Big Dave
 

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Discussion Starter · #11 ·
Great info fellas thanks.

I've decided not to get that block. Looking for a 396 with a build date between 66-69.
 

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Discussion Starter · #12 ·
Im going to look at a 396 off of a 66-67 chevelle tmrw # 3855961.

Correct me if wrong but those came with 325 HP right?
 

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Great info fellas thanks.

I've decided not to get that block. Looking for a 396 with a build date between 66-69.
That is a pretty wide spread on the dates for a numbers matching car. Most numbers matching cars have a block and heads casting date within four to five weeks of the car's actual build week as found on the trim tag. That is unless there was a labor strike that car production year; then it could be off by as much as six months, because the factory stock piled motors ahead of the strike to build cars with SCAB labor and the supervisors actually getting dirty also working the line assembling cars.

Another factor to consider is that in the 1965 and 1966 year 396 and 427 big block has an oil groove cut into the cam itself. In 1967 and up production years they cut the groove into the cam journal behind the bearing. It means that with a 1967 and up BBC you have to exercise a little more effort in getting all three oil feed holes to line up with the holes in the cam bearing, but that is usually a problem for your machinist; unless you want to install your own cam bearings. This also means that when you buy an aftermarket cam you have to tell the cam grinder to carve the oiling groove into the cam or you will not get any oil at all (mains and the lifter galleries will be dry). So without that $75 dollar groove you can loose your whole motor.

After the 454 was introduced in late 1969 (not as a production motor in a car, but as an over the counter service part) almost all 1969 and later blocks have the relief grooves to clear the 454 rod bolts already cast into the bottom of the block. That was about the last significant change order that I can think of as far as blocks go so 1969-'73 blocks are all about the same. In 1974 the 454 was still offered in the Corvette but after the 1973 gas crisis hardly anyone bought one. So most 1974 through 1990 Mark IV blocks are all out of three quarter or one ton trucks. This is fine for the block but after 1973 all production BBC heads are what is less than affectionately known as a peanut port head.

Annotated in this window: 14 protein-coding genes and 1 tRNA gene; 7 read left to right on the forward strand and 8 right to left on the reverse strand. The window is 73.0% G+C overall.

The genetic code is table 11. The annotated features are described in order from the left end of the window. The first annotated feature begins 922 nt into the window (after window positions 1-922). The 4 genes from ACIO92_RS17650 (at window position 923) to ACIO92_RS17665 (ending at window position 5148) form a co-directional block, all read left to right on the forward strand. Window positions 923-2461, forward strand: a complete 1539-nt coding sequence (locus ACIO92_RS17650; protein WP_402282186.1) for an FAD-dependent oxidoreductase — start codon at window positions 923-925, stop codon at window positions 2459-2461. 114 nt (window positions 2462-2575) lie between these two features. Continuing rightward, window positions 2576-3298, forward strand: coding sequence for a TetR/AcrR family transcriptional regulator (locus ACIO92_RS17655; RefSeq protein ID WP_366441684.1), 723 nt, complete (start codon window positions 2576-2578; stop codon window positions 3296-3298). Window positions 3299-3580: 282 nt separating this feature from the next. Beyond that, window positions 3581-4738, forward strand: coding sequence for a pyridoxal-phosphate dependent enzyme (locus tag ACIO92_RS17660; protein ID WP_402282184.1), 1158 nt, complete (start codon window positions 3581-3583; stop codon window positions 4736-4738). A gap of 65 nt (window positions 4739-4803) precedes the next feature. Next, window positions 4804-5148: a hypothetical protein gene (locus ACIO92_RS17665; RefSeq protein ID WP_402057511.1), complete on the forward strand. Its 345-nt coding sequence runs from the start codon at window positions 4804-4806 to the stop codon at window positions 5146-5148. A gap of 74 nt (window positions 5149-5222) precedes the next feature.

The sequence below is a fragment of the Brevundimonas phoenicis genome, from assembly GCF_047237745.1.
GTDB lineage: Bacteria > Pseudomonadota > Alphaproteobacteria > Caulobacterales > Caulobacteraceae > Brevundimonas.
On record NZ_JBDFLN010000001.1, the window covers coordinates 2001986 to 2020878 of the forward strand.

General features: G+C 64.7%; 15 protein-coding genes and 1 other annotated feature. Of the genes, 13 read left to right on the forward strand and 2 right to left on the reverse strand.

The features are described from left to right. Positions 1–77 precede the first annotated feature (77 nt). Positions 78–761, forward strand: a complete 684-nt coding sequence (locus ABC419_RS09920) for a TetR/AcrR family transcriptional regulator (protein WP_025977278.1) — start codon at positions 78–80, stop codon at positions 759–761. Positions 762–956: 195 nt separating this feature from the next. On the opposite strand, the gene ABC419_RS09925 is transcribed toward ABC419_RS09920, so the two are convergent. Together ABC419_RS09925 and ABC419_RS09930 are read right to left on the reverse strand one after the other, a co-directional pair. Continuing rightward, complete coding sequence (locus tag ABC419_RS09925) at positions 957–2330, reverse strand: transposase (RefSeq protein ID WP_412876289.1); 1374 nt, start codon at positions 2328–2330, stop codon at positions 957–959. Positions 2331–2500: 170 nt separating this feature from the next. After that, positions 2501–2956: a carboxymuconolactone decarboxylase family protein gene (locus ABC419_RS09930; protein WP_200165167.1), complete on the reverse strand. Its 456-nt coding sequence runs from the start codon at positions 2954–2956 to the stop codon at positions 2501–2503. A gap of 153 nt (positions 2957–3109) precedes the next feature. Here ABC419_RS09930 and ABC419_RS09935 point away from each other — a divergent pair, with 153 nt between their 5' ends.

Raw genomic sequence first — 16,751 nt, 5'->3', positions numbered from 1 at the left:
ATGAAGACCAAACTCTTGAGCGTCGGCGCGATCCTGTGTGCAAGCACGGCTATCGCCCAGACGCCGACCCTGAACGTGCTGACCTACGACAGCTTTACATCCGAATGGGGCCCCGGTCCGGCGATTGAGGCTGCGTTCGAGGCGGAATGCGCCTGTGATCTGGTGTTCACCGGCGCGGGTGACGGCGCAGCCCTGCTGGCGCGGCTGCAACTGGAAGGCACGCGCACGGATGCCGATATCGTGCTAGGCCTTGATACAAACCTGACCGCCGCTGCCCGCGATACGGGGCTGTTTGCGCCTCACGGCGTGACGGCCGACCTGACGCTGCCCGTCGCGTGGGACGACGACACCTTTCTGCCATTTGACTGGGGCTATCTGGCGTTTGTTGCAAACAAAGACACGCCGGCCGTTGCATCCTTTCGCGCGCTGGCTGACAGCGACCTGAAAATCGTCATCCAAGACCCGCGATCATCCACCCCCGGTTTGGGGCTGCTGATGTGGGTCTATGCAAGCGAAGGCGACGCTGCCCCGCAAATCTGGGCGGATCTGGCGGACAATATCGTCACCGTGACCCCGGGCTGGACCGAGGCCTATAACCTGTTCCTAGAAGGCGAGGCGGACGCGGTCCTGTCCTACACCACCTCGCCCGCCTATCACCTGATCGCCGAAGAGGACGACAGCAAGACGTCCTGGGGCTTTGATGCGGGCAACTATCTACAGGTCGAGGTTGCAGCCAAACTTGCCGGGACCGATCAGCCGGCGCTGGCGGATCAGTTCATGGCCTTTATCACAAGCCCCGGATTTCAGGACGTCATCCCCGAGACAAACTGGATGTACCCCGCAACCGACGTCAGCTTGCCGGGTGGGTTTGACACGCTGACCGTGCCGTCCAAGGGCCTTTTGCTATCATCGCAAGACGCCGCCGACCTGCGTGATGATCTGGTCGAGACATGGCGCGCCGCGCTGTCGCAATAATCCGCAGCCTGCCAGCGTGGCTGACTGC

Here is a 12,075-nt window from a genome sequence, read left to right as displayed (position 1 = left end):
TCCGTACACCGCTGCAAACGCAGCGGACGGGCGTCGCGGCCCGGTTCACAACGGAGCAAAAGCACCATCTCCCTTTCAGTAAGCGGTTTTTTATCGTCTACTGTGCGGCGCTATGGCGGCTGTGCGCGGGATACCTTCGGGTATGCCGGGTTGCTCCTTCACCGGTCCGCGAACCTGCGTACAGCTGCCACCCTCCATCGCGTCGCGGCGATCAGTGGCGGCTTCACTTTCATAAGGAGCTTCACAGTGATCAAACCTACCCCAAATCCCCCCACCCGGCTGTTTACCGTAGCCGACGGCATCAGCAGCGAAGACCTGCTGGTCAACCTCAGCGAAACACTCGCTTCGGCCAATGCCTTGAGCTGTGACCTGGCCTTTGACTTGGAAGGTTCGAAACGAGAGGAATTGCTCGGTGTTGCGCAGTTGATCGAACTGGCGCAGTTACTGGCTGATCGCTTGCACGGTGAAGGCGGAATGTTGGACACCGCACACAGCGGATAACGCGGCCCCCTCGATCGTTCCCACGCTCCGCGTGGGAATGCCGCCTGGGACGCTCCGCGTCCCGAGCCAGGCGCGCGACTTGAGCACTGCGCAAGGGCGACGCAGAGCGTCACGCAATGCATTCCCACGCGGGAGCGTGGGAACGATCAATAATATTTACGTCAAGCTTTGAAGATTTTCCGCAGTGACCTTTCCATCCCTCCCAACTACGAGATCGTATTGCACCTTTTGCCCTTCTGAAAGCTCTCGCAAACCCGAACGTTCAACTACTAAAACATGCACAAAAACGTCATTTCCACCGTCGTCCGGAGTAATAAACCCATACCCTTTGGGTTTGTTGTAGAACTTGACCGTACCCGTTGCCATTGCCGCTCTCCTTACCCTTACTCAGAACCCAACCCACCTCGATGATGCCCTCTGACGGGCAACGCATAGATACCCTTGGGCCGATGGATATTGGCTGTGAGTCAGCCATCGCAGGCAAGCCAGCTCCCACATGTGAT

If you are shopping for a BBC engine to build I would yank one of those and recycle the heads. A 396 decal looks just as at home on top of the air cleaner of a 454 as it does on top of a 402 or a 396. From a quick look from the outside without putting it up on a lift, it is hard to tell the difference.

Big Dave
 

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Im going to look at a 396 off of a 66-67 chevelle tmrw # 3855961.

Correct me if wrong but those came with 325 HP right?
Chevelles and Camaros came with a 325 horse 396, a 350 horse 396, or the 375 horse 396 motor as an option. The 325 and the 350 had a hydraulic cam and passenger heads, with the 375 being the only 396 motor to use the rectangular port heads and a solid flat tappet cam. By the way Hi-Perf rectangular port factory heads are WAY TOO BIG for a 396 displacement. Wait until you are pushing 496 or more cubes before you even consider anything bigger than the PASS heads that came on the 325 and 350 horse motor.

Just as a "Fer Instance" the factory engineers installed an oval port (230 cc intakes) head on the ZZ502-502 horsepower with 2.30 intake valves and 1.88 exhaust valves opened by a hydraulic roller cam. Just about every one I know thinks that the 500 cube line in the sand is the limit for the bigger heads, a lot of 540 motors still make serious power with the PASS oval port heads when ported a reworked to accept the biggest valve you can stuff in the chamber (to go bigger you have to move the valve centerline which involves moving the port as well so that only happens on new cast aluminum aftermarket heads designed and cast to run the bigger valves).

Big Dave
 

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Discussion Starter · #15 ·
Yea Im aware of the grooves on the 67's.

As for the HP ratings how would one find that out? I assumed that casting # meant 325 horse?
 

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325 and the 350 differed in the piston's static compression and in the specs on the cam otherwise it was the same engine. Both used the same block. Big Blocks like ignition timing (an indication of an inefficient head), and compression. EPA says they can have neither, so they were effectively gutted in the early seventies.

Big Dave
 

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Im going to look at a 396 off of a 66-67 chevelle tmrw # 3855961.

Correct me if wrong but those came with 325 HP right?
That block was used for the 65-66 passenger cars w/325hp...and the 66 Chevelle with either 325hp or 360hp. This was basically the first production big block for the low horsepower applications. A different block came into use late in the 66 model year (#3902406) it replaced the #961 block.

You need to check the deck stamp on the pass. side front to determine the exact application for the block you are considering...there will be a two letter code w/assembly date....that will tell you what car it came in and the horsepower rating. There is also a casting date on the right lower side of the block...that may be helpful if the pad has been decked.

The main difference between the 325hp version and the 350/360hp was the camshaft. They both used the same cylinder heads and had the same compression ratio of 10.25 to 1. The early low horse motors all had a forged crank...later versions had a cast nodular iron crankshaft.